Building a Place for People: The Case for Lindell Mid-Block Crosswalks

Lindell crosswalks

The Five on Your Side team at KSDK visited Carondelet Boulevard in South St. Louis City at the behest of a longtime resident who complained of fast traffic. She moved to her home in 1957 and has seen several “improvements” to her street. In 1957 there were approximately 800,000 residents in the city, roughly 150% more than today. How can traffic be worse? We have created dysfunctional infrastructure. The city has too often prioritized passing through the city rather than capturing value and serving residents.

Streets have been widened, in some places on-street parking has been eliminated. Streets have been closed, funneling traffic onto an ever decreasing number of “arterial streets”. This creates the illusion of increased overall traffic because it pushes more people into less space. When this happens, people complain and lanes are added and obstructions are removed.

What does that look like (image above Lindell east of Vandeventer)? Added center turn lanes – meant to keep more cars moving faster. “No left turn” signs insuring that at peak driving times, more cars are moving faster. Limited hours for on-street parking, longer green lights for through traffic, standard (very narrow) unprotected sidewalks next to six lanes of traffic… all of these “improvements” are the opposite for anyone not in a car. They are also bad for local businesses, and thus the local economy.

Our transportation planning in St. Louis is tragically limited to decreasing or eliminating traffic congestion. The premise of planning, and thus our hundreds of millions of dollars in spending is that “congestion relief” is the overriding goal of improved level-of-service, and “getting cars off the road” with transit.

We often misunderstand traffic congestion as an unmitigated drag on the economy. Departments of transportation tout studies showing how much time, gas, and money is wasted in traffic each year. The premise seeming to be that if we could just eliminate congestion that our economy would be humming along efficiently. What we must understand is that not all traffic is equal. As we’ve widened city streets into roads (and stroads) and closed residential streets throughout the city, we have left ourselves with city problems without a city economy.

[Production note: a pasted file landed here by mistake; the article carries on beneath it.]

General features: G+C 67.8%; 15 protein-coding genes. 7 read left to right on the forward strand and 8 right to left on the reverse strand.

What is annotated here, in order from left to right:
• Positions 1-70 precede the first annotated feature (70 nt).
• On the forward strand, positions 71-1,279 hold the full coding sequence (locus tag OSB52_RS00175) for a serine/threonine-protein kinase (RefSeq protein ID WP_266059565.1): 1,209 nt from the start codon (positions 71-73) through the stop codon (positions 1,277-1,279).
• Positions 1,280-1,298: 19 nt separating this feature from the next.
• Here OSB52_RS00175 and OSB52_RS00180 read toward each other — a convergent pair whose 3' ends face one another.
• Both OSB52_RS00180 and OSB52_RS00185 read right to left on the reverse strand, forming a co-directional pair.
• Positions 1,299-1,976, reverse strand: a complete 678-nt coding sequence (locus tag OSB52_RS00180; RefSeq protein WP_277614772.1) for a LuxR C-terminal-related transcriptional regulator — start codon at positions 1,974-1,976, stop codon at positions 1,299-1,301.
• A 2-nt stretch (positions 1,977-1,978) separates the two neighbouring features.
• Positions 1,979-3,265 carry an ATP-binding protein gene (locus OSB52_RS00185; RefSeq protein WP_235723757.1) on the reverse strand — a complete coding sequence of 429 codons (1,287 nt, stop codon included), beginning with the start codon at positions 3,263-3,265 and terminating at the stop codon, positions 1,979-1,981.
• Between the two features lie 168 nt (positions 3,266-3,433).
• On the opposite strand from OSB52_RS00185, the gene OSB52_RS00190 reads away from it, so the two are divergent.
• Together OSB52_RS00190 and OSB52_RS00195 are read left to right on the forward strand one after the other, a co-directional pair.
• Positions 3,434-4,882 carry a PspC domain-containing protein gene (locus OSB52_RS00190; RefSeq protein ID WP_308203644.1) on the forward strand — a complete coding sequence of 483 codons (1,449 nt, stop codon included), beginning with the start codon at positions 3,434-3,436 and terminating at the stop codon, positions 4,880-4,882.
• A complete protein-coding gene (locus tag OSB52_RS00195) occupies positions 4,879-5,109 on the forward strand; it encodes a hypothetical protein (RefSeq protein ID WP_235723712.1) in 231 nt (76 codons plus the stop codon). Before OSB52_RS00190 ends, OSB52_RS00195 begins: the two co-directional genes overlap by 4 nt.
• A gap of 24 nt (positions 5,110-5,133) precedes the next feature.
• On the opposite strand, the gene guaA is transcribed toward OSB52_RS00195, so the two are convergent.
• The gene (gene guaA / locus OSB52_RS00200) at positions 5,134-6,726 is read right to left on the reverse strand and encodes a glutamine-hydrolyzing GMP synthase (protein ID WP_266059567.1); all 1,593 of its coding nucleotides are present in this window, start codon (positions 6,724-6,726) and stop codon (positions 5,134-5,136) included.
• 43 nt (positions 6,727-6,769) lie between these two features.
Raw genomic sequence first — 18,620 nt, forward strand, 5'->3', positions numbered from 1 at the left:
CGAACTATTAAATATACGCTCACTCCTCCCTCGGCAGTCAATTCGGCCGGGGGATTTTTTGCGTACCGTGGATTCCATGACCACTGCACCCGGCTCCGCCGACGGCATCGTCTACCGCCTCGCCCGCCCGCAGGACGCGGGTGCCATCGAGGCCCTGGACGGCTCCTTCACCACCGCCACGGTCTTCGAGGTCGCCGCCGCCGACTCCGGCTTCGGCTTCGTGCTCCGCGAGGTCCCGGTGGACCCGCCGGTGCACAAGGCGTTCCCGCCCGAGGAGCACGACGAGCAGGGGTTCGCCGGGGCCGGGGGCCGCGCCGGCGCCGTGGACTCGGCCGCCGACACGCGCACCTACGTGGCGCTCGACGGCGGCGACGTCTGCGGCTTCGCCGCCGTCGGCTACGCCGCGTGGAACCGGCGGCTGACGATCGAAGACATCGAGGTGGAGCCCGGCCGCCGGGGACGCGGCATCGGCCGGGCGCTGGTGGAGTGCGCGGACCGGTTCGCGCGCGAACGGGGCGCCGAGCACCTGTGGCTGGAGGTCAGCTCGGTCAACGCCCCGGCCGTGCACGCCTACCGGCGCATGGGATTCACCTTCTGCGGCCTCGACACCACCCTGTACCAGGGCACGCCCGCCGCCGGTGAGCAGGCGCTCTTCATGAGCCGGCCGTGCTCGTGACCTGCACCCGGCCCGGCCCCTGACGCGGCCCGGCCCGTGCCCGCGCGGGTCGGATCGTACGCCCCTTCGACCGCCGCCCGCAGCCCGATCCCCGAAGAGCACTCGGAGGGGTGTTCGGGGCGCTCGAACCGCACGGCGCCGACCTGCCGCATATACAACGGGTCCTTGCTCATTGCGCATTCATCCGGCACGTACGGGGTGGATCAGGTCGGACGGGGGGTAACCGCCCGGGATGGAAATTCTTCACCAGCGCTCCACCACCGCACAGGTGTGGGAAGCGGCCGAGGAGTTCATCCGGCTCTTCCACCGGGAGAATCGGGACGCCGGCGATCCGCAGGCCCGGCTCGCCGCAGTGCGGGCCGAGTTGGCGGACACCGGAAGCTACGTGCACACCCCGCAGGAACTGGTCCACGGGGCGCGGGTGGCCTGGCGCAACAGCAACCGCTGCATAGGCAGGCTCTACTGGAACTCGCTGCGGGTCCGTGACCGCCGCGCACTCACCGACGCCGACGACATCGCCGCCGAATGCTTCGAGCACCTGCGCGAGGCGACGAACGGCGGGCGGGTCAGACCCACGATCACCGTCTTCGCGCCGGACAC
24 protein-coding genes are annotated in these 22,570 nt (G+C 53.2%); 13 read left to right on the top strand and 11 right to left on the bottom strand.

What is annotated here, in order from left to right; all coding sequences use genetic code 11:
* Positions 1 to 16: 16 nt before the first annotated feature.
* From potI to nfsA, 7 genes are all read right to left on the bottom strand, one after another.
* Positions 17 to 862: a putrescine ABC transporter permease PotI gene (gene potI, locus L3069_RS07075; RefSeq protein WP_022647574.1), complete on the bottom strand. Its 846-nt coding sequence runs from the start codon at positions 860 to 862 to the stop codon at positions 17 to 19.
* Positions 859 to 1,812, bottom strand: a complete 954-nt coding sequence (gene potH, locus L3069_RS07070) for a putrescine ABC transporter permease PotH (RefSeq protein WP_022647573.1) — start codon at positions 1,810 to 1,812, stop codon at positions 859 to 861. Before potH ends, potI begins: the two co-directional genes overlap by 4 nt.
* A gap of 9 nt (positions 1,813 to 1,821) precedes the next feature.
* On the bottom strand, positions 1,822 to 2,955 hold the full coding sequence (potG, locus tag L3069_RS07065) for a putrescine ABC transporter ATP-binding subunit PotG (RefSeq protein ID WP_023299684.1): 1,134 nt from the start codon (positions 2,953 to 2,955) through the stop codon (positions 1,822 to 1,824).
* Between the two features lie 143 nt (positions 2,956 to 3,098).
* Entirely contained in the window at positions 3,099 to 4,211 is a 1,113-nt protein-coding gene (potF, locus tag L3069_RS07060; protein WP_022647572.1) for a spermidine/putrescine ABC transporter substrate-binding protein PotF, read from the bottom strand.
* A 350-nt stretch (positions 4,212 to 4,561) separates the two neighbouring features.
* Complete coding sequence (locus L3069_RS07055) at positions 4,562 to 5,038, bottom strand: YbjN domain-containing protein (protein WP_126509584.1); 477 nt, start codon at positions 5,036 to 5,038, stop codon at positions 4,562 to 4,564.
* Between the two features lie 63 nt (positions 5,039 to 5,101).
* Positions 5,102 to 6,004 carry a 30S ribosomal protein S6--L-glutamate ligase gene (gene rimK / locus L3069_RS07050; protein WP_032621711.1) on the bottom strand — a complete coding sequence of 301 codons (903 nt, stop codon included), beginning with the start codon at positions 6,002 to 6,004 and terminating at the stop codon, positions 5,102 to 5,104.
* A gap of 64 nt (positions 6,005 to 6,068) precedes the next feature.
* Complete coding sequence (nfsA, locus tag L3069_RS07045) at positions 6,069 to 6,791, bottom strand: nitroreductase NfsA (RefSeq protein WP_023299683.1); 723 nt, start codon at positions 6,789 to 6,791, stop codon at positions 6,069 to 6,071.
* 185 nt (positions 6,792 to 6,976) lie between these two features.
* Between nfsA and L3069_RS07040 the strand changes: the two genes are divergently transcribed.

The Stroad_Design Rochester

What does this mean? It means that our streets no longer function as they did and should. We innately understand this. We want people to travel more slowly along our city’s commercial corridors. On Lindell, the relatively narrow nine-foot traffic lanes, along with recently lowered speed limit, help, but we must do more than painting narrow lanes and lowering the number on a sign everyone ignores. The sign may read “SPEED LIMIT 25”, but the street tells drivers 35.

With parking lanes, the spaces rarely appear used for some reason, four lanes of traffic, and a center turn lane, Lindell Boulevard along Saint Louis University, Grand Center, and the Central West End, is a stroad – too wide for a street, too many lights for a road. It simply doesn’t function well. Lindell doesn’t serve pedestrians well (you know, everyone, even those who park and then walk), and doesn’t support dense economic use.